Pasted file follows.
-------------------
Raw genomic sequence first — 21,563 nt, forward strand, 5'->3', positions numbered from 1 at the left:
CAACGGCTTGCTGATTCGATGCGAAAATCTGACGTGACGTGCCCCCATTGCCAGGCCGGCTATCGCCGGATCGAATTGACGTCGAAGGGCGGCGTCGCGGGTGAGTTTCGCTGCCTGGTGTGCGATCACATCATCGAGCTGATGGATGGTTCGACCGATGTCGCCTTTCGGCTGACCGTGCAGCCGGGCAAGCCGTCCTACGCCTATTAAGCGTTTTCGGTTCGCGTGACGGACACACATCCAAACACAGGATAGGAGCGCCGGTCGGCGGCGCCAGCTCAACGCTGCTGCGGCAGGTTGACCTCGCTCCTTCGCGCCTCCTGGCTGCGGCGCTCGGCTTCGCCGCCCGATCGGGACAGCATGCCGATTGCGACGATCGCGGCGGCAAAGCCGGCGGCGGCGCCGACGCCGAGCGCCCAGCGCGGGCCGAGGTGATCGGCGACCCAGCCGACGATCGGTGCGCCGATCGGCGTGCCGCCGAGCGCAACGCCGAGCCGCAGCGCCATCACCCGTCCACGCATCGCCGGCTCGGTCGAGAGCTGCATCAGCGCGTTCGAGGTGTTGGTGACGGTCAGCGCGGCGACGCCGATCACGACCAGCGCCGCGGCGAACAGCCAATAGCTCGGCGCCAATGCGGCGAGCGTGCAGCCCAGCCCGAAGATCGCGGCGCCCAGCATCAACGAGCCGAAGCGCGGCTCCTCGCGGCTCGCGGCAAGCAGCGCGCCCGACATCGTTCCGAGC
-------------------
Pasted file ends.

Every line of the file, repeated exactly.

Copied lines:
Raw genomic sequence first — 21,563 nt, forward strand, 5'->3', positions numbered from 1 at the left:
CAACGGCTTGCTGATTCGATGCGAAAATCTGACGTGACGTGCCCCCATTGCCAGGCCGGCTATCGCCGGATCGAATTGACGTCGAAGGGCGGCGTCGCGGGTGAGTTTCGCTGCCTGGTGTGCGATCACATCATCGAGCTGATGGATGGTTCGACCGATGTCGCCTTTCGGCTGACCGTGCAGCCGGGCAAGCCGTCCTACGCCTATTAAGCGTTTTCGGTTCGCGTGACGGACACACATCCAAACACAGGATAGGAGCGCCGGTCGGCGGCGCCAGCTCAACGCTGCTGCGGCAGGTTGACCTCGCTCCTTCGCGCCTCCTGGCTGCGGCGCTCGGCTTCGCCGCCCGATCGGGACAGCATGCCGATTGCGACGATCGCGGCGGCAAAGCCGGCGGCGGCGCCGACGCCGAGCGCCCAGCGCGGGCCGAGGTGATCGGCGACCCAGCCGACGATCGGTGCGCCGATCGGCGTGCCGCCGAGCGCAACGCCGAGCCGCAGCGCCATCACCCGTCCACGCATCGCCGGCTCGGTCGAGAGCTGCATCAGCGCGTTCGAGGTGTTGGTGACGGTCAGCGCGGCGACGCCGATCACGACCAGCGCCGCGGCGAACAGCCAATAGCTCGGCGCCAATGCGGCGAGCGTGCAGCCCAGCCCGAAGATCGCGGCGCCCAGCATCAACGAGCCGAAGCGCGGCTCCTCGCGGCTCGCGGCAAGCAGCGCGCCCGACATCGTTCCGAGC